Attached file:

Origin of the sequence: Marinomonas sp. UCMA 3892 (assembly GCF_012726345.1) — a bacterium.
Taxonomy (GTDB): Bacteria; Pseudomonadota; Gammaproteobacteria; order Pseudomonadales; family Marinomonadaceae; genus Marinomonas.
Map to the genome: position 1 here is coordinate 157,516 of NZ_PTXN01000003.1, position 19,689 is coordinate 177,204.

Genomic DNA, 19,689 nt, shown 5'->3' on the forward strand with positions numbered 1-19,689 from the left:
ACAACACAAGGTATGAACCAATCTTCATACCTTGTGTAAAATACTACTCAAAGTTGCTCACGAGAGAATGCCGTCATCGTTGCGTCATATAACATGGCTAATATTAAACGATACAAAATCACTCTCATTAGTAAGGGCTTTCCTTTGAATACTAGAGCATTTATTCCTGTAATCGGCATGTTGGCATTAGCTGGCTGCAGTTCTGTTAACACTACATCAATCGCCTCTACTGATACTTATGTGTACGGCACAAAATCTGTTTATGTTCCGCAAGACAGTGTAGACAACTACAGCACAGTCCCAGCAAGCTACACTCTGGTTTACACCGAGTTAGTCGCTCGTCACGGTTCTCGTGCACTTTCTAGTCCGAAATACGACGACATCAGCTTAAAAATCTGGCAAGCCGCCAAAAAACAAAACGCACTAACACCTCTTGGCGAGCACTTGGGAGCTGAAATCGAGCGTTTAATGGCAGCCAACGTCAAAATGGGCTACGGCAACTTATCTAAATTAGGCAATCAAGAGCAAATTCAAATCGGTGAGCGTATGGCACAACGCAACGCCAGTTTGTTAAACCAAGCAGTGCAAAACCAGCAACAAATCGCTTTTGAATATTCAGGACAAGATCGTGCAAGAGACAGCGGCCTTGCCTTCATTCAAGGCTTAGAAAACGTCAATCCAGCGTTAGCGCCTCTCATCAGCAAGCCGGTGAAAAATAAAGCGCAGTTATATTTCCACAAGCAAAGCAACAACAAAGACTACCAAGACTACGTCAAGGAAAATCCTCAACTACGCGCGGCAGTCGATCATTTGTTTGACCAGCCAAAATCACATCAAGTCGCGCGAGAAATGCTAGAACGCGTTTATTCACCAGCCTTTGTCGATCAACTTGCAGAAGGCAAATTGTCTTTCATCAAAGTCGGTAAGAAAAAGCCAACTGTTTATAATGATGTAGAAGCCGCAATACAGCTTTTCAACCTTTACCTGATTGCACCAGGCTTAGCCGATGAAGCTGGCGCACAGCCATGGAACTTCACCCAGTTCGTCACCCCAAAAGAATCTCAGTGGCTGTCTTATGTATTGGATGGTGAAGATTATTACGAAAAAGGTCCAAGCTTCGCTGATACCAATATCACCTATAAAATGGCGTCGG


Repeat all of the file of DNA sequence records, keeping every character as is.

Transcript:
Origin of the sequence: Marinomonas sp. UCMA 3892 (assembly GCF_012726345.1) — a bacterium.
Taxonomy (GTDB): Bacteria; Pseudomonadota; Gammaproteobacteria; order Pseudomonadales; family Marinomonadaceae; genus Marinomonas.
Map to the genome: position 1 here is coordinate 157,516 of NZ_PTXN01000003.1, position 19,689 is coordinate 177,204.

Genomic DNA, 19,689 nt, shown 5'->3' on the forward strand with positions numbered 1-19,689 from the left:
ACAACACAAGGTATGAACCAATCTTCATACCTTGTGTAAAATACTACTCAAAGTTGCTCACGAGAGAATGCCGTCATCGTTGCGTCATATAACATGGCTAATATTAAACGATACAAAATCACTCTCATTAGTAAGGGCTTTCCTTTGAATACTAGAGCATTTATTCCTGTAATCGGCATGTTGGCATTAGCTGGCTGCAGTTCTGTTAACACTACATCAATCGCCTCTACTGATACTTATGTGTACGGCACAAAATCTGTTTATGTTCCGCAAGACAGTGTAGACAACTACAGCACAGTCCCAGCAAGCTACACTCTGGTTTACACCGAGTTAGTCGCTCGTCACGGTTCTCGTGCACTTTCTAGTCCGAAATACGACGACATCAGCTTAAAAATCTGGCAAGCCGCCAAAAAACAAAACGCACTAACACCTCTTGGCGAGCACTTGGGAGCTGAAATCGAGCGTTTAATGGCAGCCAACGTCAAAATGGGCTACGGCAACTTATCTAAATTAGGCAATCAAGAGCAAATTCAAATCGGTGAGCGTATGGCACAACGCAACGCCAGTTTGTTAAACCAAGCAGTGCAAAACCAGCAACAAATCGCTTTTGAATATTCAGGACAAGATCGTGCAAGAGACAGCGGCCTTGCCTTCATTCAAGGCTTAGAAAACGTCAATCCAGCGTTAGCGCCTCTCATCAGCAAGCCGGTGAAAAATAAAGCGCAGTTATATTTCCACAAGCAAAGCAACAACAAAGACTACCAAGACTACGTCAAGGAAAATCCTCAACTACGCGCGGCAGTCGATCATTTGTTTGACCAGCCAAAATCACATCAAGTCGCGCGAGAAATGCTAGAACGCGTTTATTCACCAGCCTTTGTCGATCAACTTGCAGAAGGCAAATTGTCTTTCATCAAAGTCGGTAAGAAAAAGCCAACTGTTTATAATGATGTAGAAGCCGCAATACAGCTTTTCAACCTTTACCTGATTGCACCAGGCTTAGCCGATGAAGCTGGCGCACAGCCATGGAACTTCACCCAGTTCGTCACCCCAAAAGAATCTCAGTGGCTGTCTTATGTATTGGATGGTGAAGATTATTACGAAAAAGGTCCAAGCTTCGCTGATACCAATATCACCTATAAAATGGCGTCGG